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The Creevey Papers
Thomas Creevey to Elizabeth Ord, 5 March 1827

Vol. I. Contents
Ch. I: 1793-1804
Ch. II: 1805
Ch. III: 1805
Ch. IV: 1806-08
Ch. V: 1809
Ch. VI: 1810
Ch. VII: 1811
Ch. VIII: 1812
Ch. IX: 1813-14
Ch X: 1814-15
Ch XI: 1815-16
Ch XII: 1817-18
Ch XIII: 1819-20
Vol. II. Contents
Ch I: 1821
Ch. II: 1822
Ch. III: 1823-24
Ch. IV: 1825-26
Ch. V: 1827
Ch. VI: 1827-28
Ch. VII: 1828
Ch. VIII: 1829
Ch. IX: 1830-31
Ch. X: 1832-33
Ch. XI: 1833
Ch. XII: 1834
Ch XIII: 1835-36
Ch XIV: 1837-38
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“March 5.

“. . . Yesterday about 3 p.m. Dandy Raikes, who is a member of Brooks’s, but was never seen there before, having watched Brougham go in there, followed him, and taking a position with his back to the fire, said aloud:—‘Mr. Brougham, I am very much obliged to you for the speech you made at my expence. I don’t know what latitude you gentlemen of the Bar consider yourselves entitled to, but I am come here purposely to insult you in the presence of your club.’ . . . Brougham was eating some soup, and merely replied with great composure:—‘Mr. Raikes, you have chosen a strange place and occasion for offering your insult,’ and shortly after walked away, there being present about 8 or 10 persons. I learnt this from Ferguson, who had just entered Brooks’s as Raikes was concluding. We both agreed that Brougham must call Raikes out, and that the latter must be expelled the club for the marvellous outrage. . . . In going into Brooks’s at 5, which you may suppose was pretty well

* H.R.H. the Duke of Clarence [William IV.].

crammed with gossipers, no tidings were to be had of our Bruffam; but upon returning home* I found he had been here in pursuit of Fergy; and, having caught him, had begged him to carry a challenge for him to Raikes, which the General peremptorily declined to do upon the grounds of having been mixed up in so many such things. So Brougham went off after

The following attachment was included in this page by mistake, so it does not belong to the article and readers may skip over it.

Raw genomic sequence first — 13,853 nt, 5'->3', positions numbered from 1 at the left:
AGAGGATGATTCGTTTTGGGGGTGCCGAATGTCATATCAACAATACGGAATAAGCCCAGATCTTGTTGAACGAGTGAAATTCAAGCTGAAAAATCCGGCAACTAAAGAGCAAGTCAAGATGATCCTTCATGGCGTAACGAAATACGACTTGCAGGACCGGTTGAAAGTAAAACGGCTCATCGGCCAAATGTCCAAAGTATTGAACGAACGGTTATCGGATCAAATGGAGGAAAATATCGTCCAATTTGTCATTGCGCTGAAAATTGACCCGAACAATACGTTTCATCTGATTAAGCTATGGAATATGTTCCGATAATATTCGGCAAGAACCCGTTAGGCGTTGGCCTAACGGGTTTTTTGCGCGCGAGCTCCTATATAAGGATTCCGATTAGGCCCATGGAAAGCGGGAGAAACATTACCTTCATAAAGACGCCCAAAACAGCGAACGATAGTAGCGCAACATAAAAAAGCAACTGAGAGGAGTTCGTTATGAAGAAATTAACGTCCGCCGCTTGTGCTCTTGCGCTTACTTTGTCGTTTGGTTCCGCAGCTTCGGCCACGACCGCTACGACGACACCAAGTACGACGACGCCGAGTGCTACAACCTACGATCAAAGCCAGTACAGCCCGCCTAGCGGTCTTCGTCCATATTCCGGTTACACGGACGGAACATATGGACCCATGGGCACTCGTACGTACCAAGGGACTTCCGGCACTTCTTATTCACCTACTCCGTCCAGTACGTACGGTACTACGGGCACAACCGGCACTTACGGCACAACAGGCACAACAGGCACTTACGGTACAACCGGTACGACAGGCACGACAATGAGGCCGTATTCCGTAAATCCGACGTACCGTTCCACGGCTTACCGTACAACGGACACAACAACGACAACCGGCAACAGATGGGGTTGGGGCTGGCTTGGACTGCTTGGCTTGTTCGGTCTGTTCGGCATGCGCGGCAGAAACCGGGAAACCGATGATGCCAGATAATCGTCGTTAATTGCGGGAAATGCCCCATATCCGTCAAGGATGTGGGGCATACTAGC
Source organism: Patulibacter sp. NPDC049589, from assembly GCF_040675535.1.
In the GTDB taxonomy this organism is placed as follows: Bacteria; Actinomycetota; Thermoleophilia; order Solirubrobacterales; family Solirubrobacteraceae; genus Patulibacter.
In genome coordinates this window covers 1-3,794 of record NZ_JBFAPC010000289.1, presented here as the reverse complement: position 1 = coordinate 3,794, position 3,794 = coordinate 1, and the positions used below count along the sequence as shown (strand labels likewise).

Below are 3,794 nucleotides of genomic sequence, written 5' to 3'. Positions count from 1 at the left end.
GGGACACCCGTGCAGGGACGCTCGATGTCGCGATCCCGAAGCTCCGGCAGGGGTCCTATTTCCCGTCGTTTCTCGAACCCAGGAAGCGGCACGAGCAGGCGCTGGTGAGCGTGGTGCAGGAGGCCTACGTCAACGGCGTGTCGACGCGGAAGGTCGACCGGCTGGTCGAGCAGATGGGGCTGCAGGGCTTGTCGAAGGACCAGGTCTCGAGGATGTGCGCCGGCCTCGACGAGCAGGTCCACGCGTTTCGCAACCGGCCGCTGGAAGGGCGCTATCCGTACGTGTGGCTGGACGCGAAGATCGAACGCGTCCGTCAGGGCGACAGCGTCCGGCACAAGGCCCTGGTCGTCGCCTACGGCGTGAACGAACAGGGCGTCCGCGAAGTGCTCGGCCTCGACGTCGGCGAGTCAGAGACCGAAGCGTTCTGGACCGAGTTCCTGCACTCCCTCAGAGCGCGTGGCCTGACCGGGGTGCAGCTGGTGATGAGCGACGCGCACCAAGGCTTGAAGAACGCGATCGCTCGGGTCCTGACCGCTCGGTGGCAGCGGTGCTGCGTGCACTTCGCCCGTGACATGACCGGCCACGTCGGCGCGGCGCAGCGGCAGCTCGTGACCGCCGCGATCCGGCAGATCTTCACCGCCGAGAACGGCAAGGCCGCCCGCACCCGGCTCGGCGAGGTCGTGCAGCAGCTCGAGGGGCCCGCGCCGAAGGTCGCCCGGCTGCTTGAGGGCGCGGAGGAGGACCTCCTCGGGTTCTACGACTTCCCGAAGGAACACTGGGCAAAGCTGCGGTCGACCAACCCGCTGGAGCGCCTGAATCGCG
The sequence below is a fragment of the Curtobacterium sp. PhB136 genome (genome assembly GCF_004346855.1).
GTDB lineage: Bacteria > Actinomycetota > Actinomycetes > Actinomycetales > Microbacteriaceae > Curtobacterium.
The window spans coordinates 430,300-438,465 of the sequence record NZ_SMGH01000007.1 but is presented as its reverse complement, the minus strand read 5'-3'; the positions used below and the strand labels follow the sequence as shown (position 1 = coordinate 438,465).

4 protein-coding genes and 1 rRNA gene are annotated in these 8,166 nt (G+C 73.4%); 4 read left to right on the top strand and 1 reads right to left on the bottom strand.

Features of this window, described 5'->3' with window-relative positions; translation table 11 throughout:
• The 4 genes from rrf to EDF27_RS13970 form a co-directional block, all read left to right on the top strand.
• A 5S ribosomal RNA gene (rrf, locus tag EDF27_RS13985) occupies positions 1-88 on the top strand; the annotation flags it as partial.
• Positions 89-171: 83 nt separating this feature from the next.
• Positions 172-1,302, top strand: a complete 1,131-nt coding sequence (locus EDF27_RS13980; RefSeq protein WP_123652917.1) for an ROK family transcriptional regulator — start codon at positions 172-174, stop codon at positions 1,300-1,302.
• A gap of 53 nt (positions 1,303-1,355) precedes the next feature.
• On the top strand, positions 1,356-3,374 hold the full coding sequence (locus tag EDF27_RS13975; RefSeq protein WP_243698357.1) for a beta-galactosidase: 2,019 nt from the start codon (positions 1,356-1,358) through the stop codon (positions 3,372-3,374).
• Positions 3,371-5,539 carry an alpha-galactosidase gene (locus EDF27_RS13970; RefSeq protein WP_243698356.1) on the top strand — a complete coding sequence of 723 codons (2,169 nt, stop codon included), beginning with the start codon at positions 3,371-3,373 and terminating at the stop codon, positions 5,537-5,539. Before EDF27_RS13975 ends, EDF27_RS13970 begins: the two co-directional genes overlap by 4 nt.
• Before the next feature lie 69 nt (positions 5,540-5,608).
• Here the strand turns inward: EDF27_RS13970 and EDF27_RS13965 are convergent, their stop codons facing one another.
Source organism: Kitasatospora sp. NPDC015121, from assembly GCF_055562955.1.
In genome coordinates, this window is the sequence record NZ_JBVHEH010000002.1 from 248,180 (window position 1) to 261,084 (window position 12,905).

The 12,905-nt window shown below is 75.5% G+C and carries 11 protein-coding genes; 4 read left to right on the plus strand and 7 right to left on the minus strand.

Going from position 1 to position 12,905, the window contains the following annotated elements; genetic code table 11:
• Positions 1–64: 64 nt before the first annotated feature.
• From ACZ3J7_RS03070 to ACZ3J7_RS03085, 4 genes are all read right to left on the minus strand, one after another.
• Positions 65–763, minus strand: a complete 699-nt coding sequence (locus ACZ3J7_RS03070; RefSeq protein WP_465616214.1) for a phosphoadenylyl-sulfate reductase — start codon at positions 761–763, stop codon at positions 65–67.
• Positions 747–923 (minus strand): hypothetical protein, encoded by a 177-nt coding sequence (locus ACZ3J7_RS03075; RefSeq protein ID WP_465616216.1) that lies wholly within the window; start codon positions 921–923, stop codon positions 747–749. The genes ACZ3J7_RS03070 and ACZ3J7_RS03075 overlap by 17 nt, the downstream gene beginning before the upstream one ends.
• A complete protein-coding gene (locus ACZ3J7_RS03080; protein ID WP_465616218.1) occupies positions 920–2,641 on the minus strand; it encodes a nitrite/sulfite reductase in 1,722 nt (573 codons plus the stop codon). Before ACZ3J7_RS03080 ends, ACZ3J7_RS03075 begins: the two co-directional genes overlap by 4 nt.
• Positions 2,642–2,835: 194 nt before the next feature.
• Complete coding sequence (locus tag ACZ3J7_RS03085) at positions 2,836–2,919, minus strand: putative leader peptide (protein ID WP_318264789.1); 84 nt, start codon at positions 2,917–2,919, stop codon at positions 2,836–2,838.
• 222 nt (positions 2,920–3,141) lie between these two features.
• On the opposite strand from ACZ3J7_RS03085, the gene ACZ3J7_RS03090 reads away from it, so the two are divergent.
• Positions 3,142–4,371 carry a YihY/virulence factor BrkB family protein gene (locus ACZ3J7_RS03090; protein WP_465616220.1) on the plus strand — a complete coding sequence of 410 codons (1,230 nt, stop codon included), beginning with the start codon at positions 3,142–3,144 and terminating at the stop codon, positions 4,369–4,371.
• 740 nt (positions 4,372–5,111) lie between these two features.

Wilson. I learnt this at six, and our Taylor and myself went off at seven to dine at Denison’s, where we had Lords Say and Seale and Reay, W. Pawlett, Ellice, Ferguson and Stephenson. Brougham was to have been; but as we all supposed he was otherwise engaged we sat down to dinner without him; tho’ in about ten minutes in he came, occupied a chair which was next to me, and having talked exclusively to myself the whole night upon every subject but the one, I never knew him more agreeable in my life. Upon coming away at eleven, we were to bring Fergy down here in our coach, but Brougham stopt him; and when he followed us, we found that Wilson had forwarded his challenge to Raikes, but that in the meantime Brougham had been taken into custody, carried to Bow Street, and bound over to keep the peace. This had been the handiwork of Jack the Painter, alias Spring Rice, who was present at the row at Brooks’s, and had taken himself off to Bow Street immediately to inform; his only object, I have no doubt, being not to lose Brougham’s vote to-night upon that most vital of all subjects—the Catholic question. . . . From the long time that has elapsed since Brougham made the offensive speech in question, and from the extraordinary mode adopted by Raikes to insult him, I cannot but believe that he has been worked up to this step by such chaps as Lowther, Glengall and Belfast, and that he was made to believe Brougham was a shy cock; for Lady Glengall has always been harping upon that tack of late, as how he was made to marry Mrs. Brougham by one of her brothers upon a certain event being known, and such stuff as this.† Lady Mary Butler has just been here,

* Mr. Creevey, on losing his seat in Parliament, had taken up permanent abode with his friends the Taylors, in Whitehall.

Mrs. Brougham was a widow—Mrs. Spalding of the Holm in Galloway—when she married Brougham. She was a daughter of Sir William Eden of West Auckland, co. Durham.

and said that Mr. Raikes was with them last night, and that Mr. Brougham had been arrested, which was thought very odd. So he has got into a rare mess with these devils. . . .
Tankerville has just said to me it was quite right in Spring Rice to inform Sir Richard Birnie [?] of Brougham and Raikes. He you know is the first authority as a fighting man.”